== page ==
Schools, childcare facilities and most recreation facilities promote full inclusion in classrooms and programs. This means all children—despite their physical or developmental needs—are fully included together. As a mother to a special needs child, I applaud this! We all want what’s best for our kids and for them to get the most out of their childhood. We hope they get to experience the feeling of having a best friend, a first love, the feeling of being a part of something greater than themselves, but most of all, we want them to be accepted.
But what if they are different? Being different is perfectly ok. We all are, in our own ways, uniquely and beautifully different. But what if those differences cause us to move awkwardly; or impede our speech; cause us to lose control of our emotions; prevent us from establishing social connections or have us rely on specialized equipment like wheelchairs, leg braces and walkers? What if our differences compromise our ability to be accepted? How do we change these societal perceptions? Children have wonderful, curious little minds. They often learn from their peers and can immediately spot similarities and differences, between each other.
I remember one time, while visiting the park with my children, a little girl walked over to me and my daughter Olivia. Olivia was about four and was sitting on the ground with me, playing in the sand. The little girl asked if Olivia could come and run with her. I told her Olivia couldn’t run, but that she loved digging in the sand and if she’d like to, she could also dig with Olivia. The little girl thought about it for a moment, you could see the wheels really turning in her little mind. Her eyes gazed down at Olivia’s legs and then she asked, “She has legs, how come she can’t run?”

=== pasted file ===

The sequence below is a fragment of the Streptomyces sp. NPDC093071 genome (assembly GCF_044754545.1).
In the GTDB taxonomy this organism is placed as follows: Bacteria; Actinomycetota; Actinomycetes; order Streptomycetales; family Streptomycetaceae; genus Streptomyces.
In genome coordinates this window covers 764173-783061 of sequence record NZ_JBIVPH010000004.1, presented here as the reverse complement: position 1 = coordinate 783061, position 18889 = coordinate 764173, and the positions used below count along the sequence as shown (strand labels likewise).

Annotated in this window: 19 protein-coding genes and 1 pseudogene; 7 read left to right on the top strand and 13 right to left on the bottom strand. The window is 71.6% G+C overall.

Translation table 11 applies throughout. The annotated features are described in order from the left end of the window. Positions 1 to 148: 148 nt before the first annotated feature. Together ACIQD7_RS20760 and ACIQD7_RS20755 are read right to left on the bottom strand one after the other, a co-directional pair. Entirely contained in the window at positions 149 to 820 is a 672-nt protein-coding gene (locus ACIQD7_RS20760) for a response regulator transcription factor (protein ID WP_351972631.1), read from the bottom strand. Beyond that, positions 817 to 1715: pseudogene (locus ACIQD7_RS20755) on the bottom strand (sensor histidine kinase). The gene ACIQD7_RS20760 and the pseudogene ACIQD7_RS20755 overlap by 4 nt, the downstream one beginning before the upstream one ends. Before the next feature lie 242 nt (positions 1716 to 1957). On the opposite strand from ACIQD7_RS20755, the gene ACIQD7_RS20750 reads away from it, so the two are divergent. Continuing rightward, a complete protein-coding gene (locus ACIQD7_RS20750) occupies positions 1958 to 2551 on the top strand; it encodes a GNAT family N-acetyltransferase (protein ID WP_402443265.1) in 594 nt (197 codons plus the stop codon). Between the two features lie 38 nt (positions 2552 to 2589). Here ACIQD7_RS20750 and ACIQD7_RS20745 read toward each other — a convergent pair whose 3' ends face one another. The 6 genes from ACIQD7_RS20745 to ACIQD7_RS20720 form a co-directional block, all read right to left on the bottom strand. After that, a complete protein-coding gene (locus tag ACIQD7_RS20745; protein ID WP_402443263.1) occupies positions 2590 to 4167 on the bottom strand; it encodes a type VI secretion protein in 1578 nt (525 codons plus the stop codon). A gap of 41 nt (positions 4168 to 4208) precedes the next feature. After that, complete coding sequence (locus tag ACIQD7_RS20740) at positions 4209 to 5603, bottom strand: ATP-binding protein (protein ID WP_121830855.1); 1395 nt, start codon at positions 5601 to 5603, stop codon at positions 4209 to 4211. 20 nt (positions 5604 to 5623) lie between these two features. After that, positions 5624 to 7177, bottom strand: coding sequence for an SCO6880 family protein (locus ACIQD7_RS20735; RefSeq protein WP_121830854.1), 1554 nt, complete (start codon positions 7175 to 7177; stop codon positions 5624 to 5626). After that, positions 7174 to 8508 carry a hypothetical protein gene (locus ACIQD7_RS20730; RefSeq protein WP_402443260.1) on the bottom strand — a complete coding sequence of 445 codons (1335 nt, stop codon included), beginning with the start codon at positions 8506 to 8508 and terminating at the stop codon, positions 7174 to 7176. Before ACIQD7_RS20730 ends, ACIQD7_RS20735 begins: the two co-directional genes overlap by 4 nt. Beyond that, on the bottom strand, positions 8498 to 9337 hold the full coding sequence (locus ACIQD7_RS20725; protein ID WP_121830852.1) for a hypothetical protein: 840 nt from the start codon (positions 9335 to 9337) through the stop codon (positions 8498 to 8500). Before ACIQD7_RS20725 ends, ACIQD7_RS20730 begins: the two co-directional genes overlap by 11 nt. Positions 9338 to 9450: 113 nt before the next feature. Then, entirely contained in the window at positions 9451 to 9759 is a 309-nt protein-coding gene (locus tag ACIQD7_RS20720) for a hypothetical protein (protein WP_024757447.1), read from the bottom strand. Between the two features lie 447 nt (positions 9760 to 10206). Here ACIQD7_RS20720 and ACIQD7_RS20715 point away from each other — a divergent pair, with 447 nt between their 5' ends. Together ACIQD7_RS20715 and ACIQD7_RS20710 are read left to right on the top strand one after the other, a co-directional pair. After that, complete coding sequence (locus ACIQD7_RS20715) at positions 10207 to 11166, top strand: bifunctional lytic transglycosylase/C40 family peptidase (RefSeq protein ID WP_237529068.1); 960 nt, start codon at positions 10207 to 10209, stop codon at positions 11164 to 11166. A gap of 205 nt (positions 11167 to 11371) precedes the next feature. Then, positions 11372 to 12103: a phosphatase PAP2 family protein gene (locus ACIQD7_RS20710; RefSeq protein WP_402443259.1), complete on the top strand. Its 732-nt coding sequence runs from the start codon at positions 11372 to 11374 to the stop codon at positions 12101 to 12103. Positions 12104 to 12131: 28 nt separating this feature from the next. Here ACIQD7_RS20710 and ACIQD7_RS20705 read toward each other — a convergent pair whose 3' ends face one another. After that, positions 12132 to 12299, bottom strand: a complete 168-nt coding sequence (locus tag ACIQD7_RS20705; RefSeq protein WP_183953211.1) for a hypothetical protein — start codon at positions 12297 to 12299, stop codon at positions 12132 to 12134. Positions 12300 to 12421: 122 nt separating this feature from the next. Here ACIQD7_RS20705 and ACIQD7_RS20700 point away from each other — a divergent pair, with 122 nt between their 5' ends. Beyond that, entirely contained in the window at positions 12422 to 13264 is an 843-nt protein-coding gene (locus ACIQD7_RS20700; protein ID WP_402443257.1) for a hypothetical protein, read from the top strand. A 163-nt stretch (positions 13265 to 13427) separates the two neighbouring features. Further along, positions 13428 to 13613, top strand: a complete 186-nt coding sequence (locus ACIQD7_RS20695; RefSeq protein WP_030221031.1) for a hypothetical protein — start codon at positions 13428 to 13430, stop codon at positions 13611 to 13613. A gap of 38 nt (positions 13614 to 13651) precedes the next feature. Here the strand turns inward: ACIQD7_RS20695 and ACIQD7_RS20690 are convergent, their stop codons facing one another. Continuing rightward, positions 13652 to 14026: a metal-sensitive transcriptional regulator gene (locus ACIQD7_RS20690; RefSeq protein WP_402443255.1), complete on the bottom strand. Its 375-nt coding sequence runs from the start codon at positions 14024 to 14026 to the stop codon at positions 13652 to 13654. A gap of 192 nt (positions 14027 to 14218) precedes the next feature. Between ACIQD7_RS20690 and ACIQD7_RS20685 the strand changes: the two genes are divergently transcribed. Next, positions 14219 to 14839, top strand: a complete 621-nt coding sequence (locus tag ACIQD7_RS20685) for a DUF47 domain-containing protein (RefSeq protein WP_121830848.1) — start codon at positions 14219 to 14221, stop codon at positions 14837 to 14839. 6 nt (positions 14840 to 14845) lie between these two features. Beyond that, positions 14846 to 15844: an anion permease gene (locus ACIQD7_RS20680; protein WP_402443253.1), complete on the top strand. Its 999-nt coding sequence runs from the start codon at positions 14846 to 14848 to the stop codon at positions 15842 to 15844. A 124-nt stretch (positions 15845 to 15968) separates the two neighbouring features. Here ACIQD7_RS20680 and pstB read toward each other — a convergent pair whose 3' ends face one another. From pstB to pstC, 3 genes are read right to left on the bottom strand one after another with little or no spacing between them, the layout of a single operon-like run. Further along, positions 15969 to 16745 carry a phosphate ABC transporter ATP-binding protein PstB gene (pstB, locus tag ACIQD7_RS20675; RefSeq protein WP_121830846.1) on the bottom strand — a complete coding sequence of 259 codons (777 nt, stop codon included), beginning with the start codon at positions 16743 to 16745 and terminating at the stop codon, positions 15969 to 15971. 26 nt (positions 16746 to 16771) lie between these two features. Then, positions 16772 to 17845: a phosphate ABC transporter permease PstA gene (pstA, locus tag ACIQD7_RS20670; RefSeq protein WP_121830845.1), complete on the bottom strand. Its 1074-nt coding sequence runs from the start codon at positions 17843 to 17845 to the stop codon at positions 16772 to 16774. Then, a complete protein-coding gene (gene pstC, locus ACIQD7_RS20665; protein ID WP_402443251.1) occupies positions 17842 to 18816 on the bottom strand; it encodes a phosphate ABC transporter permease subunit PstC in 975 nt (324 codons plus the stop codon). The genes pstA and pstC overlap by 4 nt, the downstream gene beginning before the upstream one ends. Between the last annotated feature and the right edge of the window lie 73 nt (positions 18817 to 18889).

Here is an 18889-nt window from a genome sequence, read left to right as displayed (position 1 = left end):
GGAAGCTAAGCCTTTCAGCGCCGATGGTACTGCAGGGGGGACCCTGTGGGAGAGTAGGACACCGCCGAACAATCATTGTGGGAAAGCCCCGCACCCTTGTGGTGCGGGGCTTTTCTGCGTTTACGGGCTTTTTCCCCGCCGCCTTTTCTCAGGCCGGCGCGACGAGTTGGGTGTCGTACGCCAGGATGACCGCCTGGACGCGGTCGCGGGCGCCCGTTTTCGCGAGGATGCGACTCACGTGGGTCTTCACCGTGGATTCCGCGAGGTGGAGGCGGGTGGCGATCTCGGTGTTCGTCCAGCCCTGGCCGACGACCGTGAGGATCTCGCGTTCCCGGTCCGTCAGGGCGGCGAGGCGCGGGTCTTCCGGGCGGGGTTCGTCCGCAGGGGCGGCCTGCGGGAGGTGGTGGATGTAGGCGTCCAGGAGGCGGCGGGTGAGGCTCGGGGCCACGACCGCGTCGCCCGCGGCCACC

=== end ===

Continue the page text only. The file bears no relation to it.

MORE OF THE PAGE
By this time the mother of the little girl began walking towards us, and I could tell by the look on her face, she was embarrassed by her daughter’s question. I smiled and said, “Well, Olivia can’t run because she has something called Cerebral Palsy. That means, her brain was hurt when she was a baby and it caused her legs to not work like they should.” The little girl seemed satisfied with that answer, plunked down next to Olivia and began building castles with her in the sand. For the remaining time at the park, Olivia and this little girl smiled and had fun. My daughter was accepted, in spite of her differences, because an opportunity to educate another child about Olivia’s condition arose.
Inclusion, as well as opportunities to discuss differences, is essential in our society to assist in our understanding of one another. This is why I believe awareness days like World Cerebral Palsy Awareness Day, World Down Syndrome Day, and Autism Awareness are just as essential to our children’s education as Martin Luther King Jr. Day, International Women’s Day, Anti-Bullying Day and Black History Month.
If we hope to overcome prejudices, ignorance and social injustice, we need to teach our children compassion, empathy, equality and acceptance. The subject of disability and special needs is still somewhat of a “dirty” word in our society. It’s as though people are afraid to ask questions, in fear of offending someone. Let me tell you something, silence is always more offensive. Silence doesn’t change things. It’s doesn’t create opportunities or start conversations around equal rights. We can all take a page from the book of our children. One thing kids are never, is silent and lacking in questions.
Our children are eager to learn from one another and at the end of the day, all they care about is I want to play with this little girl/little boy…how do I do that? If we teach them about their peers, they will instinctively meet their peer in the middle and successfully play together. This initial inclusive connection is a profound foundational building block in changing our society’s future. It is an enriching connection that is mutually beneficial.
As the great Helen Keller once put it, “Alone we can do so little, together we can do so much.”